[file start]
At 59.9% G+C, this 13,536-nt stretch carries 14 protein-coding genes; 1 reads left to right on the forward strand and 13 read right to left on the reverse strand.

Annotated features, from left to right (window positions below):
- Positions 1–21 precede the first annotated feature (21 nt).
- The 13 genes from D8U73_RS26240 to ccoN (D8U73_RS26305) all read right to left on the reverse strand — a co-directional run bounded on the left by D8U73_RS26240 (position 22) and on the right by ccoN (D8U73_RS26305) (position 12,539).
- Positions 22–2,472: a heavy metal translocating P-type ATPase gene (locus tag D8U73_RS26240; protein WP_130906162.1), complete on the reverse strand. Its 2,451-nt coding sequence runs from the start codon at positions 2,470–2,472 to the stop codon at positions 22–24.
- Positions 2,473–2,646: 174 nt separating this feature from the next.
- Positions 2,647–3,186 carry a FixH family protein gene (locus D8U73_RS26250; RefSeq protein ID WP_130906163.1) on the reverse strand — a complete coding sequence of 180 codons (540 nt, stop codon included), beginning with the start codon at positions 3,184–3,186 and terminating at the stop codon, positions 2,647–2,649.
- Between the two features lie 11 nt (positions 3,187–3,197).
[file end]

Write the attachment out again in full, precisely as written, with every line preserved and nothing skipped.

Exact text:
At 59.9% G+C, this 13,536-nt stretch carries 14 protein-coding genes; 1 reads left to right on the forward strand and 13 read right to left on the reverse strand.

Annotated features, from left to right (window positions below):
- Positions 1–21 precede the first annotated feature (21 nt).
- The 13 genes from D8U73_RS26240 to ccoN (D8U73_RS26305) all read right to left on the reverse strand — a co-directional run bounded on the left by D8U73_RS26240 (position 22) and on the right by ccoN (D8U73_RS26305) (position 12,539).
- Positions 22–2,472: a heavy metal translocating P-type ATPase gene (locus tag D8U73_RS26240; protein WP_130906162.1), complete on the reverse strand. Its 2,451-nt coding sequence runs from the start codon at positions 2,470–2,472 to the stop codon at positions 22–24.
- Positions 2,473–2,646: 174 nt separating this feature from the next.
- Positions 2,647–3,186 carry a FixH family protein gene (locus D8U73_RS26250; RefSeq protein ID WP_130906163.1) on the reverse strand — a complete coding sequence of 180 codons (540 nt, stop codon included), beginning with the start codon at positions 3,184–3,186 and terminating at the stop codon, positions 2,647–2,649.
- Between the two features lie 11 nt (positions 3,187–3,197).